Concerns that the formation of a new coalition government might give rise to violence, as occurred following the 2007 elections, now look misplaced as provisional results show only four parties due to take seats in parliament (official results are due next week). A look at the seat results shows that the CNRT (National Congress for Timorese Reconstruction) has increased its share from 18 to 30 seats, and looks likely to form another government with former coalition partner Partido Democrático (eight seats) and maybe Frenti-Mudança (two seats).This is good for stability in the short term, but it also carries risks. A stronger government composed of fewer parties may be able to pursue clearer legislative objectives, but it will put great pressure on FRETILIN as perhaps the only party in opposition. As a young country only ten years on from independence, Timor-Leste’s parliament continues to consider questions of fundamental importance to the country’s future on which there is much debate, such as how to spend the billions in its Petroleum Fund, or how to structure land administration. Chosen from party lists and not constituencies, giving them little incentive to engage with communities, Timor-Leste’s parliamentarians to date have struggled to provide either an effective check on the executive or a constructive partner by initiating their own legislation. CNRT’s dominance will mean less active scrutiny and will further erode its role as an instrument of accountability.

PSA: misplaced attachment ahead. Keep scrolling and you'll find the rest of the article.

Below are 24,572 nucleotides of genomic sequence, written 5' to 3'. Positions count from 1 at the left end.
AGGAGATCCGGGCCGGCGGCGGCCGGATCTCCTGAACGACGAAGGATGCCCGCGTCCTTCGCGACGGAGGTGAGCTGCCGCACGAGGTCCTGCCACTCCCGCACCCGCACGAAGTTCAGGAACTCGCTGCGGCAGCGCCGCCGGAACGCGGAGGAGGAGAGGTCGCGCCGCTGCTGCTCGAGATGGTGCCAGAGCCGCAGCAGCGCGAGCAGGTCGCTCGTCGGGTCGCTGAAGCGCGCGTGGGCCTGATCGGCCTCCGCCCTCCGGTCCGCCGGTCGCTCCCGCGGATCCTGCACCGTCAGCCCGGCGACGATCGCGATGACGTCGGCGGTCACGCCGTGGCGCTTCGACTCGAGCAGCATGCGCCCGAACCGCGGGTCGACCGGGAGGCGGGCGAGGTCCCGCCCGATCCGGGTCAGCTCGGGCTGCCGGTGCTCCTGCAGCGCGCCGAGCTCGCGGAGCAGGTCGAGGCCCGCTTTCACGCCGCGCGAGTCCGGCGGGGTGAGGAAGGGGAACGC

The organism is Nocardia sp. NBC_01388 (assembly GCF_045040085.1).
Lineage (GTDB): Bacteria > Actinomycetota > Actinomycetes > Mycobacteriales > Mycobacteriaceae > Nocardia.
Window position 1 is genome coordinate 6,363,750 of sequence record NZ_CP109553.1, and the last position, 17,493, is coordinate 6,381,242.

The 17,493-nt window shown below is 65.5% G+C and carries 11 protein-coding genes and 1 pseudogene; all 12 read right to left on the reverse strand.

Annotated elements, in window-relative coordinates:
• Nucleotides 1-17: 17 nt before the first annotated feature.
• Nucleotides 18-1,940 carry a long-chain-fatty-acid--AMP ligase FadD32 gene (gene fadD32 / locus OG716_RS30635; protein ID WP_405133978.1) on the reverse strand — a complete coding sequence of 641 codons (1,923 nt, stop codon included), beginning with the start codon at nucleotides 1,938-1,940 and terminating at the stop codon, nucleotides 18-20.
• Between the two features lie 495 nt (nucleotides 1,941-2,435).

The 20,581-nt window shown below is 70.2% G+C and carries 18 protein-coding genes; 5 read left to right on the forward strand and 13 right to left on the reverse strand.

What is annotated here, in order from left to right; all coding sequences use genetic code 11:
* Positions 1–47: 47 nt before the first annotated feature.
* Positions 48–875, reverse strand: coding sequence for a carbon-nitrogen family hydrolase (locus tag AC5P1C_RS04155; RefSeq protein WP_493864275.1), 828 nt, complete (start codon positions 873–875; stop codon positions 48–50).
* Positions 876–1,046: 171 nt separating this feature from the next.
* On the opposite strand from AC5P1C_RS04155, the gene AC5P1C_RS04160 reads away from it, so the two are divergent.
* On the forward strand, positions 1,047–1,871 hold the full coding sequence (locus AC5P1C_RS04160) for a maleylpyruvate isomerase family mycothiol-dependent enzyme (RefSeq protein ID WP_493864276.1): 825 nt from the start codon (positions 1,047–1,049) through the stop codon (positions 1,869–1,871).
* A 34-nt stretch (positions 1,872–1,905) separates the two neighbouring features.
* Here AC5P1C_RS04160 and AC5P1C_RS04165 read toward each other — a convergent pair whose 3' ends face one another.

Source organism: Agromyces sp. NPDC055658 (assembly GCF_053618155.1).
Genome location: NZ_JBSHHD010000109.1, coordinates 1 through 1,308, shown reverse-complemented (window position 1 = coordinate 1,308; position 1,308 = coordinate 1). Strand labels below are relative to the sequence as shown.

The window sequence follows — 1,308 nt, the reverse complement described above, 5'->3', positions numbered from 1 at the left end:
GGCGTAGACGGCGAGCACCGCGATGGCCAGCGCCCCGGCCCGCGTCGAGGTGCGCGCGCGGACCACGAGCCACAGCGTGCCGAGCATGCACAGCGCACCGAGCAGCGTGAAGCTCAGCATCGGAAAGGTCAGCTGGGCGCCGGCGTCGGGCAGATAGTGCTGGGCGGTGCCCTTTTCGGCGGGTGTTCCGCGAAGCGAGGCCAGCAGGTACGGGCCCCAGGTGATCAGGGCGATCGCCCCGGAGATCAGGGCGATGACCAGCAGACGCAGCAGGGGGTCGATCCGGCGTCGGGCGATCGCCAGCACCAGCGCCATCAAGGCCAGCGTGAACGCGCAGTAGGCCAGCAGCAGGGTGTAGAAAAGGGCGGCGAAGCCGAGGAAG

The elections were not violence-free. There were some minor incidents of stone throwing and a report of three houses being burnt in Viqueque district in the last few days. But even in this volatile part of Timor-Leste, it was much less than the hundreds burnt around the 2007 polls. When we visited the district in May and asked why, the answer from the police, local government, chefes de suco, and civil society workers alike was unanimous – the threats from heads of the police and army had worked. Their blunt warnings that troublemakers would be shot were backed up with high-profile joint patrols and those contemplating violence got the message. It was a victory for “conflict prevention” that raised new questions about how the country will be governed in the future.